Los Angeles Criminal Defense Firm

What is the Daubert Standard?

Also known as the "Daubert Test," the Daubert Standard is a method used by courts to determine whether or not expert testimony should be admissible at trial. This standard applies to both civil and criminal cases, and can be raised when either the defendant or plaintiff believes that the other side is using "junk science" to prove their point. When an expert witness is called to testify at trial, their opinion can have a significant impact on the jury's perception of the case, so it is important that their theories are backed by actual scientific evidence—rather than their own personal beliefs.

When this Standard Would Be Used in a Criminal Case

This standard came about because Federal Rule of Evidence 702 requires that expert testimony consist of scientific, technical or other specialized knowledge that legitimately helps the finder (jury or judge) understand the evidence or issues that have been raised in the case. If one side wishes to challenge an expert witness' testimony in a criminal case, they would file a "Daubert Motion." This forces the other side to prove that the expert is basing their opinion of legitimate scientific principles. During the Daubert Hearing, the court will determine whether or not the testimony will be admissible.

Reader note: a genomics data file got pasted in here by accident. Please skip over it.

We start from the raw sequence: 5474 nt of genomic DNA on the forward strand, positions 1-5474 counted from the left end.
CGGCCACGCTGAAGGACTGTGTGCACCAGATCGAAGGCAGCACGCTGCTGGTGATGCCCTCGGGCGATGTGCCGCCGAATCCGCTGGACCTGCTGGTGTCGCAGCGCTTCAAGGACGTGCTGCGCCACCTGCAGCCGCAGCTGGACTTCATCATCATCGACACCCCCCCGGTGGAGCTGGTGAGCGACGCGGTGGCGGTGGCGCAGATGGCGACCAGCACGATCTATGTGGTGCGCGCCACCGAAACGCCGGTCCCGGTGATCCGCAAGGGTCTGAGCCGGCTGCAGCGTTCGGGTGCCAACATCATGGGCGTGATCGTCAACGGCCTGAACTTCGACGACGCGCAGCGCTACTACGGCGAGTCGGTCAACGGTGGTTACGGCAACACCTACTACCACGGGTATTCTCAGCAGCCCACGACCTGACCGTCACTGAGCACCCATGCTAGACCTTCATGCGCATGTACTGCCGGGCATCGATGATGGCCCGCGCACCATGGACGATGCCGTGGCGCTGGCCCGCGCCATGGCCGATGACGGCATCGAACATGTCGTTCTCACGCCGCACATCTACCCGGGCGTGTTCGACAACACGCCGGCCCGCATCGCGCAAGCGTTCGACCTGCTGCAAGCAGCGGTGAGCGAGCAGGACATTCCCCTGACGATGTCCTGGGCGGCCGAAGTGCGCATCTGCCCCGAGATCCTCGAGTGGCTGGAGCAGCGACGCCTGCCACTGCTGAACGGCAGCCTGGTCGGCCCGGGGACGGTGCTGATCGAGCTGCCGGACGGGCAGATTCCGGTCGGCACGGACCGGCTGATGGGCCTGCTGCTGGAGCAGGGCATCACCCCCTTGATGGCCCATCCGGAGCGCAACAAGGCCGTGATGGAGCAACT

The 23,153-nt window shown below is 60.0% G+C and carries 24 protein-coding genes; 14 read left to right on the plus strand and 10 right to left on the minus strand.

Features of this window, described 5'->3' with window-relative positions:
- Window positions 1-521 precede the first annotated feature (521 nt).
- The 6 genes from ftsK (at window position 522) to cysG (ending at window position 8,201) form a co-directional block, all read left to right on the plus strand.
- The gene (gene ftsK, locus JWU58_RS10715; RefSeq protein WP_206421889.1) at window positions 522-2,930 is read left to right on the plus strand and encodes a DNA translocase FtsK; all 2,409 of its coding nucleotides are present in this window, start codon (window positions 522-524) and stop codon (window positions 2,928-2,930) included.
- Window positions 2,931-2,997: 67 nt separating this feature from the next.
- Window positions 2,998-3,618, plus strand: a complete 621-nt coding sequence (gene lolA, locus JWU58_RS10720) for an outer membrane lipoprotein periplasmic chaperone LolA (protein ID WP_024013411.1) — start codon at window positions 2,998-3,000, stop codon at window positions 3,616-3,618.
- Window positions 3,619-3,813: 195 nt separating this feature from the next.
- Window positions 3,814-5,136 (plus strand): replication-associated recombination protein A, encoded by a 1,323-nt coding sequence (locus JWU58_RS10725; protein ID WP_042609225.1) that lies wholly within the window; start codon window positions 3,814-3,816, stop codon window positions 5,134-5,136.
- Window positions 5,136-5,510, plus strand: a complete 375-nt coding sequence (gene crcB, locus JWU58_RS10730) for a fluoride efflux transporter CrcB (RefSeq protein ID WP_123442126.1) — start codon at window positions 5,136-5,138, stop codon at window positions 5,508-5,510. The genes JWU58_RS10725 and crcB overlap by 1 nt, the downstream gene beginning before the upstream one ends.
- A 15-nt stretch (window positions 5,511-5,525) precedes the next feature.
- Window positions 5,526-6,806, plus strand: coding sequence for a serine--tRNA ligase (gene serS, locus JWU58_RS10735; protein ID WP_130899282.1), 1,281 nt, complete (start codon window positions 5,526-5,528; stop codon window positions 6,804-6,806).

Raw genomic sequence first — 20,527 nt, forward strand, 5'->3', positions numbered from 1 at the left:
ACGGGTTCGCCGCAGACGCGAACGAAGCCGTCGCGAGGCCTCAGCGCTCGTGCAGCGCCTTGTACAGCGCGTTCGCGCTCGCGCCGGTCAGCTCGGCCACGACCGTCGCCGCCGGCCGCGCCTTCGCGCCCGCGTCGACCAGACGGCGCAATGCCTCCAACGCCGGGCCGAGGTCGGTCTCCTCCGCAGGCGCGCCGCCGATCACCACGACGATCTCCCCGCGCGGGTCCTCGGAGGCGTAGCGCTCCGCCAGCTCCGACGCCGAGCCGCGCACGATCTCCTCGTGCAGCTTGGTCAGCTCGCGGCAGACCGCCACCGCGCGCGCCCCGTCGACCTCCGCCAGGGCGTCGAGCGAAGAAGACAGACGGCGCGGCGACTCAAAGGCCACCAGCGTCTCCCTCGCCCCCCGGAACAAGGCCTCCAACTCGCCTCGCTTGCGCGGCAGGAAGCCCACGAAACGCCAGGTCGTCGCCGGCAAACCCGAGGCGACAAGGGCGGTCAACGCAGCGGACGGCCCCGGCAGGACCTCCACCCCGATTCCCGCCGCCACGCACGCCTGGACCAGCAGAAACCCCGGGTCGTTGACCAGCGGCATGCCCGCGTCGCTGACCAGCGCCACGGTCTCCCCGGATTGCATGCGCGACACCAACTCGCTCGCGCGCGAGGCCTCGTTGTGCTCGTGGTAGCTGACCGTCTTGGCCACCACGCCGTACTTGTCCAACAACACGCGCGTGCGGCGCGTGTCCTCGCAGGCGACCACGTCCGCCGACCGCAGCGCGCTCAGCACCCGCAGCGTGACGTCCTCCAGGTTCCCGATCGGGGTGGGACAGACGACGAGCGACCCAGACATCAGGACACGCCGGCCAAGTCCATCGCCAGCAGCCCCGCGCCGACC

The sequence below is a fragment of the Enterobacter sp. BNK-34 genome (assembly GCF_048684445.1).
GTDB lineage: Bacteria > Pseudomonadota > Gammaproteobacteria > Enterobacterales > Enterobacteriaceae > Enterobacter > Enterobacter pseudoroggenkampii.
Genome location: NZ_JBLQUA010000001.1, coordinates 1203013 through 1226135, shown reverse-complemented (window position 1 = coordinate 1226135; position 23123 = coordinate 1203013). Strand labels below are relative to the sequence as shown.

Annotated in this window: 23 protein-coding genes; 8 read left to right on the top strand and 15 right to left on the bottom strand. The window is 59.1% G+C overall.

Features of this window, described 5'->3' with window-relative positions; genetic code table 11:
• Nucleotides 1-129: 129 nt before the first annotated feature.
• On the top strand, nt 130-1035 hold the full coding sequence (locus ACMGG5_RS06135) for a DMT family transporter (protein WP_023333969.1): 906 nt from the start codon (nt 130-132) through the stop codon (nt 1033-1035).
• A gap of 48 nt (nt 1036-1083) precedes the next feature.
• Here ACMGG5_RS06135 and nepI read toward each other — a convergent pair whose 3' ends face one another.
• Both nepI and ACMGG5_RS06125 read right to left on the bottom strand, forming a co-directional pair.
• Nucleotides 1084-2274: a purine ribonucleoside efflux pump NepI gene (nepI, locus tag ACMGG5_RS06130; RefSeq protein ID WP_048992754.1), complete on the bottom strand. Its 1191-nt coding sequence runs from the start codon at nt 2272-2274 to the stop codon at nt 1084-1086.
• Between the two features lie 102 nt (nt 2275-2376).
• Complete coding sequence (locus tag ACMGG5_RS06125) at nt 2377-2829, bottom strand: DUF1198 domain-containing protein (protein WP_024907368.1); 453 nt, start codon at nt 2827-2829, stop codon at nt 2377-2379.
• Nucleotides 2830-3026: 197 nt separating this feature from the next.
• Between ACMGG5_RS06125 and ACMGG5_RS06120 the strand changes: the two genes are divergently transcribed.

Some of the factors that the court will consider include:

  • Has the expert's theory ever been tested?
  • Has the expert's theory been reviewed by their peers?
  • Are there standards that control the theory's operation?
  • Does the theory have a known or potential rate of error?
  • Has the scientific community accepted the expert's theory?
  • Have the expert's findings ever been published?

The term "Daubert Standard" comes from the case of Daubert v. Merrell Dow Pharmaceuticals—which is a United States Supreme Court case that is considered by some as one of the most important cases of the 21st century. In fact, because of the Daubert Standard, forensic facial reconstruction evidence is generally not admissible in murder trials as a way of positively identifying the defendant. If you have further questions, are you are wondering how this standard could apply to your criminal case, contact Stephen G. Rodriguez & Partners for a free initial consultation.